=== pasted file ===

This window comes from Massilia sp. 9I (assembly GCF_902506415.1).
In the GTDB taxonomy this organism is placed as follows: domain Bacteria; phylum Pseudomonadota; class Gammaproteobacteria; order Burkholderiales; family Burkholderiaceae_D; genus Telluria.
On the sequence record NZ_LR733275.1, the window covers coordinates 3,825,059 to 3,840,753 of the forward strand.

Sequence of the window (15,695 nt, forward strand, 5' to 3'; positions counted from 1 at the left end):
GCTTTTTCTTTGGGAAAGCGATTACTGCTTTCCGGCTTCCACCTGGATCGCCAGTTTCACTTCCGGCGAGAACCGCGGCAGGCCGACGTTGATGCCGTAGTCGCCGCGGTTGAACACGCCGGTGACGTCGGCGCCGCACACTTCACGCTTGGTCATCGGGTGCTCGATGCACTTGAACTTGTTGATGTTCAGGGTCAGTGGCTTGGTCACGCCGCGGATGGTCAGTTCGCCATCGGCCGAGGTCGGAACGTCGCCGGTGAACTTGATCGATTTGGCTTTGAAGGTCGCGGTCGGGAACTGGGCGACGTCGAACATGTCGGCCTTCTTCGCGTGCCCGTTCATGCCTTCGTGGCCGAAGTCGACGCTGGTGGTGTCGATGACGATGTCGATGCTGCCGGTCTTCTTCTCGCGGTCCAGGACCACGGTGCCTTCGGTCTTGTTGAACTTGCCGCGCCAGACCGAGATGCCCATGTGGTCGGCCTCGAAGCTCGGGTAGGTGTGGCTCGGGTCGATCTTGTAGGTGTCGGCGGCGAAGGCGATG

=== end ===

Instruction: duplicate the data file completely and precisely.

This window comes from Massilia sp. 9I (assembly GCF_902506415.1).
In the GTDB taxonomy this organism is placed as follows: domain Bacteria; phylum Pseudomonadota; class Gammaproteobacteria; order Burkholderiales; family Burkholderiaceae_D; genus Telluria.
On the sequence record NZ_LR733275.1, the window covers coordinates 3,825,059 to 3,840,753 of the forward strand.

Sequence of the window (15,695 nt, forward strand, 5' to 3'; positions counted from 1 at the left end):
GCTTTTTCTTTGGGAAAGCGATTACTGCTTTCCGGCTTCCACCTGGATCGCCAGTTTCACTTCCGGCGAGAACCGCGGCAGGCCGACGTTGATGCCGTAGTCGCCGCGGTTGAACACGCCGGTGACGTCGGCGCCGCACACTTCACGCTTGGTCATCGGGTGCTCGATGCACTTGAACTTGTTGATGTTCAGGGTCAGTGGCTTGGTCACGCCGCGGATGGTCAGTTCGCCATCGGCCGAGGTCGGAACGTCGCCGGTGAACTTGATCGATTTGGCTTTGAAGGTCGCGGTCGGGAACTGGGCGACGTCGAACATGTCGGCCTTCTTCGCGTGCCCGTTCATGCCTTCGTGGCCGAAGTCGACGCTGGTGGTGTCGATGACGATGTCGATGCTGCCGGTCTTCTTCTCGCGGTCCAGGACCACGGTGCCTTCGGTCTTGTTGAACTTGCCGCGCCAGACCGAGATGCCCATGTGGTCGGCCTCGAAGCTCGGGTAGGTGTGGCTCGGGTCGATCTTGTAGGTGTCGGCGGCGAAGGCGATG